International and national laws on access and benefit sharing
All foreign plant explorations sponsored by the PEO are conducted in accordance with the Convention on Biological Diversity (CBD) and other international treaties, as well as the national laws of host countries. Prior informed consent for access on mutually agreed terms for the sharing of benefits is obtained from national authorities. Subsets of all germplasm and herbarium vouchers are deposited with institutions in the host country. Significant non-monetary benefits for the host country are associated with explorations.
Prevention of accidental introduction of diseases, insects, noxious weeds and other organisms is an important element of the Program. Explorers on NPGS expeditions follow the plant quarantine laws and regulations administered by the USDA Animal and Plant Health Inspection Service (APHIS) and equivalent agencies in other countries. Explorers check with APHIS before traveling to determine if the target plants can be imported and if specific import permits are required. Germplasm of plants not requiring specific import permits must be accompanied by a phytosanitary certificate from the country of origin. Once germplasm is imported into the U.S., it is inspected by APHIS personnel for evidence of insect, disease or weed contamination, and treated appropriately, if necessary. After being released by APHIS, germplasm is sent to the NPGS crop curator or to an appropriate quarantine facility.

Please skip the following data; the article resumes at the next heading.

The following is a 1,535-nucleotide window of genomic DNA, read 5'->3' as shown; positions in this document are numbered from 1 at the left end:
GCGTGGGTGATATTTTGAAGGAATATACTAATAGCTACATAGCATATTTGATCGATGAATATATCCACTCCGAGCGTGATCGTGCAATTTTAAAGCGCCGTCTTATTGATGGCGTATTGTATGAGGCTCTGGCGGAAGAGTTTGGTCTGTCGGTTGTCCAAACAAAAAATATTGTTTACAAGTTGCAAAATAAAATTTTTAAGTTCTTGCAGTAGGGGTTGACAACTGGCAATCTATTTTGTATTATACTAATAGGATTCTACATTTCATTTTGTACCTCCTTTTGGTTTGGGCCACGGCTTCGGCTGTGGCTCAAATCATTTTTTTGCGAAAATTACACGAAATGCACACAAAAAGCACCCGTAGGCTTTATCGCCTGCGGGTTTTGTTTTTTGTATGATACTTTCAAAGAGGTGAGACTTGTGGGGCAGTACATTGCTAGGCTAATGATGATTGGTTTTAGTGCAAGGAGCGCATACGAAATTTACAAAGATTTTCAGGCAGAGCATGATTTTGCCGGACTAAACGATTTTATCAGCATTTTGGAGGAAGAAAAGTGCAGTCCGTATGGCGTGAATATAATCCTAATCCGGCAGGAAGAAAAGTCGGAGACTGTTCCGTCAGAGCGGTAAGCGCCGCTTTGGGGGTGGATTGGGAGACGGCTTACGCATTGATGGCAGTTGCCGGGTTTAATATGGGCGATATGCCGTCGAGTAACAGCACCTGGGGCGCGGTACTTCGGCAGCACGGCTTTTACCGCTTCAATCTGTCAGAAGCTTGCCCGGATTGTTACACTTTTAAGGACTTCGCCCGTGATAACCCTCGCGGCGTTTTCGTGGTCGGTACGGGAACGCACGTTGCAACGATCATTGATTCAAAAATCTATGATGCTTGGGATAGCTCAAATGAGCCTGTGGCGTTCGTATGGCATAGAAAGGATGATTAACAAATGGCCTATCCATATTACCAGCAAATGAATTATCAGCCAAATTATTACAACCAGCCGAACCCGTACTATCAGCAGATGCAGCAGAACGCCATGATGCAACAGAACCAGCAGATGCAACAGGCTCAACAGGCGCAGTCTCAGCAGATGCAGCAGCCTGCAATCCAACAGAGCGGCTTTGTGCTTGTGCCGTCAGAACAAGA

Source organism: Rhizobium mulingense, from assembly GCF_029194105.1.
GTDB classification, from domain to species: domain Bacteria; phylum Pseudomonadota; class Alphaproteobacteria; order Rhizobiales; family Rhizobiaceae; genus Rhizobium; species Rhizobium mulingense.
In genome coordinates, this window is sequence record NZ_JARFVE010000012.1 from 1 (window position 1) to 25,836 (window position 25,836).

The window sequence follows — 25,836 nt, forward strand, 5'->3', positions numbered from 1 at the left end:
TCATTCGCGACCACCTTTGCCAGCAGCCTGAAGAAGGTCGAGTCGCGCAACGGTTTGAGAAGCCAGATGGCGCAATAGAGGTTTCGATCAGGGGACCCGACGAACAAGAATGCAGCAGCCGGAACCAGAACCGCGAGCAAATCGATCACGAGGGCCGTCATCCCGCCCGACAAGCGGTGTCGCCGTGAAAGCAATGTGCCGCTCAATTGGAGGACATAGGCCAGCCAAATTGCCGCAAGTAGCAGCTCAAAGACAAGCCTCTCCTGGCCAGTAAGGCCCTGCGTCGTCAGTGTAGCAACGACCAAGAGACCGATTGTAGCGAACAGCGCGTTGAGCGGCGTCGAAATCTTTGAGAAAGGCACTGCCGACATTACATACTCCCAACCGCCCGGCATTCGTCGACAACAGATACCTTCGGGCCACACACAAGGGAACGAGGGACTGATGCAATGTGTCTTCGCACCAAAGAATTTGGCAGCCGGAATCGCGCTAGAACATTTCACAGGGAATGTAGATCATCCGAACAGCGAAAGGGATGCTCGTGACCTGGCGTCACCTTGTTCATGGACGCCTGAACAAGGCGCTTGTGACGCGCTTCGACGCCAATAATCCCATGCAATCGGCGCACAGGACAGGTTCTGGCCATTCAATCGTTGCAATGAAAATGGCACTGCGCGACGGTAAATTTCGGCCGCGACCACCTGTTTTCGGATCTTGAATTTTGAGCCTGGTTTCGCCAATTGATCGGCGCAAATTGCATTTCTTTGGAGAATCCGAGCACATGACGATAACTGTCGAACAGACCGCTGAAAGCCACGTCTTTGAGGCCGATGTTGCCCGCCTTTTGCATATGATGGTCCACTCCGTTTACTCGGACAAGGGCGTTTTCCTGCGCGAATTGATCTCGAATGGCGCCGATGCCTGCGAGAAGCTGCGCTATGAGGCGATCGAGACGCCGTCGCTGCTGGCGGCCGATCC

USDA has sponsored Plant Exploration programs for over a century. Here is a link to a short article about USDA plant explorers, with information on David Fairchild and Palemon H. Dorsett’s collection trip to Ceylon, Sumatra, and Java in 1925–1926. Here is a direct link to a 21-minute silent film from that exploration.
Figure 2. Stills taken from historical footage of Fairchild and Dorsett’s plant exploration trips. (Left) Bamboo used for construction in Java, Indonesia. (Right) Pile of betel nuts in Ceylon (modern day Sri Lanka). Footage available from USDA National Agricultural Library.